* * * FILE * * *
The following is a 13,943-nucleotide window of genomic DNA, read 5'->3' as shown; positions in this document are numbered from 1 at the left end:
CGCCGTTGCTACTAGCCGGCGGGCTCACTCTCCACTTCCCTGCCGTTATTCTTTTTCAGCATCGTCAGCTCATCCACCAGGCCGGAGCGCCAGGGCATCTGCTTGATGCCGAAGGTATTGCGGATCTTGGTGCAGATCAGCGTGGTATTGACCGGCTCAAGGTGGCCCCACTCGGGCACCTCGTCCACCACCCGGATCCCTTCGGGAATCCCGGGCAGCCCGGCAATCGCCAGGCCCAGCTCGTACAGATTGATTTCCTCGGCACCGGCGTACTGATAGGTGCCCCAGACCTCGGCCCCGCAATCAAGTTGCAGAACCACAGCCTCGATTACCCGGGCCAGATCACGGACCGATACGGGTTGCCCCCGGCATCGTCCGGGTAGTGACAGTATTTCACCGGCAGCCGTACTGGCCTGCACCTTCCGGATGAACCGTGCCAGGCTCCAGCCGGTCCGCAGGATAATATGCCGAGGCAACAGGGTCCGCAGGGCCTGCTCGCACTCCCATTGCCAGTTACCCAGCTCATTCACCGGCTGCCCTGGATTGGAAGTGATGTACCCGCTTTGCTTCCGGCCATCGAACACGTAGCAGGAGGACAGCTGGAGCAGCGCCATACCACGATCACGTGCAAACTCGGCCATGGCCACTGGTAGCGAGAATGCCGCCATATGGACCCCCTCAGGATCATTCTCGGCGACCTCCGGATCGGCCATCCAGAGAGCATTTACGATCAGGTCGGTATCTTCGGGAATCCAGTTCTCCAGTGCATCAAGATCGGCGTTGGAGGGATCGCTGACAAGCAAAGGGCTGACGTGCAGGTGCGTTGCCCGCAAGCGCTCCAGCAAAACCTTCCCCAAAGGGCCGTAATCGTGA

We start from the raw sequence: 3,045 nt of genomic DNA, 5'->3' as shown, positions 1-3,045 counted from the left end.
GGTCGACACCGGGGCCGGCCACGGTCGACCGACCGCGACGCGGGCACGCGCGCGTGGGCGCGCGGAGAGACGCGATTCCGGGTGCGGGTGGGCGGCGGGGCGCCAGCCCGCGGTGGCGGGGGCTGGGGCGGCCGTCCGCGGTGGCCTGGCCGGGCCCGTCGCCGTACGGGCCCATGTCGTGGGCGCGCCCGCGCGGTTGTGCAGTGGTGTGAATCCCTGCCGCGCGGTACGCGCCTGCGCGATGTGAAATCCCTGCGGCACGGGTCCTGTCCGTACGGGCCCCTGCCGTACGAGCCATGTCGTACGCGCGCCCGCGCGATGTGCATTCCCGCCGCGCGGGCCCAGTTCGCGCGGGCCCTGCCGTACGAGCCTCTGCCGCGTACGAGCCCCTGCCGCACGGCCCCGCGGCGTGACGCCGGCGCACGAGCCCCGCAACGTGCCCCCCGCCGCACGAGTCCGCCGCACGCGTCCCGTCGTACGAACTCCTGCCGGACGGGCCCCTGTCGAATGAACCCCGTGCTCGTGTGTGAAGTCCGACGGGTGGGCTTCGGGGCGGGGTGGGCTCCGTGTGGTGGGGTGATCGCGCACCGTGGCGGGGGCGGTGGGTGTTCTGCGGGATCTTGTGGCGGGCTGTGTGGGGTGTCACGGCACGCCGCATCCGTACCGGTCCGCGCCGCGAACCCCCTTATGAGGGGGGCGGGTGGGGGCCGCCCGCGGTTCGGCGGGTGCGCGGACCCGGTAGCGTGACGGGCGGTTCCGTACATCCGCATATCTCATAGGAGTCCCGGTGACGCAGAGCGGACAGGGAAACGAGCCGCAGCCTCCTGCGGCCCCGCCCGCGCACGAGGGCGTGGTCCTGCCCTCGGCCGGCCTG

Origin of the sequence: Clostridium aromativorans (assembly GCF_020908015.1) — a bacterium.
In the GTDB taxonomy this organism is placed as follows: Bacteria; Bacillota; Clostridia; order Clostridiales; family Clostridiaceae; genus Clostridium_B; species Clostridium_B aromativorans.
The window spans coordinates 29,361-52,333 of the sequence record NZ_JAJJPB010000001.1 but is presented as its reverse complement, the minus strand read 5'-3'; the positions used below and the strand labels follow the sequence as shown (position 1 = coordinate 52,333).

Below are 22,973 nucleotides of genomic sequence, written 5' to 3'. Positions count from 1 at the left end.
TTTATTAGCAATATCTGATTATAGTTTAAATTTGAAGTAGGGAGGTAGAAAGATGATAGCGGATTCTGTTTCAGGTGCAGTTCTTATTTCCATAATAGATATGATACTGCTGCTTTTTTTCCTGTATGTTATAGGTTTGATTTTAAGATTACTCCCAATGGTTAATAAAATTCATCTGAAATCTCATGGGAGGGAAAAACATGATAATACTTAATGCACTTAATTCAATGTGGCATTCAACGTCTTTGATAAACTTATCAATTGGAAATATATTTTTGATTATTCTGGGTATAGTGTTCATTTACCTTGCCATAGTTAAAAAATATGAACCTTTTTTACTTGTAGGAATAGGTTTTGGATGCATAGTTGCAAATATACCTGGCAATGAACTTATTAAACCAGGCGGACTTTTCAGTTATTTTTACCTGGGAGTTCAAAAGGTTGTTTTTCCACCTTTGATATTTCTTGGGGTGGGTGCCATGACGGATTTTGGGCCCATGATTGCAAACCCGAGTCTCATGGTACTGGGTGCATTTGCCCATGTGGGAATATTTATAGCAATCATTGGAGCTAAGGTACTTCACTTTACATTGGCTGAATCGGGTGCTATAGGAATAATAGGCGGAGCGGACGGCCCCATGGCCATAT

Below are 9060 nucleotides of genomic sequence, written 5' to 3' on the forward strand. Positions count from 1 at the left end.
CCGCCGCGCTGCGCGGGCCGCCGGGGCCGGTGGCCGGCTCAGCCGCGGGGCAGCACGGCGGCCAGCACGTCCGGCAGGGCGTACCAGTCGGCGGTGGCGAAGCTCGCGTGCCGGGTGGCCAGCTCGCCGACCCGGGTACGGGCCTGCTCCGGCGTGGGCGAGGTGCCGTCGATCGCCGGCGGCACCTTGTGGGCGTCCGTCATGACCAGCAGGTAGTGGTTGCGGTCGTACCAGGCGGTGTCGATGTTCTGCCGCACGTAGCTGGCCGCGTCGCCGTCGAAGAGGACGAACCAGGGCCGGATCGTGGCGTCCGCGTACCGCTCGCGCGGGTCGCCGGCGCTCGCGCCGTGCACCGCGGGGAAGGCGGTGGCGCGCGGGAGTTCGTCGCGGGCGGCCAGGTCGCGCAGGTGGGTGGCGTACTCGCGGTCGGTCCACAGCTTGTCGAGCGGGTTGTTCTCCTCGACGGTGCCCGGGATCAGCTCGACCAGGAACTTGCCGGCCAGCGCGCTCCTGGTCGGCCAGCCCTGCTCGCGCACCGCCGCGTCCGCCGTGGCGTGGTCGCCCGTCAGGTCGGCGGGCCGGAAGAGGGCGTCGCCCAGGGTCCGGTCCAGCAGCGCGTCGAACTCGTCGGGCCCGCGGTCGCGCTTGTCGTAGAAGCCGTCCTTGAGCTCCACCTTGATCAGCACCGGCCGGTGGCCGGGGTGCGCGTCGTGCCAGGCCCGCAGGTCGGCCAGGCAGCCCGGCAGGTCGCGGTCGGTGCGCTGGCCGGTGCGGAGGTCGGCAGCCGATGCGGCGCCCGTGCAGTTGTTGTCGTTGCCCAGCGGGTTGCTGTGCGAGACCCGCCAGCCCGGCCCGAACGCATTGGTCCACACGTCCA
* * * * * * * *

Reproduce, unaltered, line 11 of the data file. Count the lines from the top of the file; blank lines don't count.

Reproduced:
CCGCCGCGCTGCGCGGGCCGCCGGGGCCGGTGGCCGGCTCAGCCGCGGGGCAGCACGGCGGCCAGCACGTCCGGCAGGGCGTACCAGTCGGCGGTGGCGAAGCTCGCGTGCCGGGTGGCCAGCTCGCCGACCCGGGTACGGGCCTGCTCCGGCGTGGGCGAGGTGCCGTCGATCGCCGGCGGCACCTTGTGGGCGTCCGTCATGACCAGCAGGTAGTGGTTGCGGTCGTACCAGGCGGTGTCGATGTTCTGCCGCACGTAGCTGGCCGCGTCGCCGTCGAAGAGGACGAACCAGGGCCGGATCGTGGCGTCCGCGTACCGCTCGCGCGGGTCGCCGGCGCTCGCGCCGTGCACCGCGGGGAAGGCGGTGGCGCGCGGGAGTTCGTCGCGGGCGGCCAGGTCGCGCAGGTGGGTGGCGTACTCGCGGTCGGTCCACAGCTTGTCGAGCGGGTTGTTCTCCTCGACGGTGCCCGGGATCAGCTCGACCAGGAACTTGCCGGCCAGCGCGCTCCTGGTCGGCCAGCCCTGCTCGCGCACCGCCGCGTCCGCCGTGGCGTGGTCGCCCGTCAGGTCGGCGGGCCGGAAGAGGGCGTCGCCCAGGGTCCGGTCCAGCAGCGCGTCGAACTCGTCGGGCCCGCGGTCGCGCTTGTCGTAGAAGCCGTCCTTGAGCTCCACCTTGATCAGCACCGGCCGGTGGCCGGGGTGCGCGTCGTGCCAGGCCCGCAGGTCGGCCAGGCAGCCCGGCAGGTCGCGGTCGGTGCGCTGGCCGGTGCGGAGGTCGGCAGCCGATGCGGCGCCCGTGCAGTTGTTGTCGTTGCCCAGCGGGTTGCTGTGCGAGACCCGCCAGCCCGGCCCGAACGCATTGGTCCACACGTCCA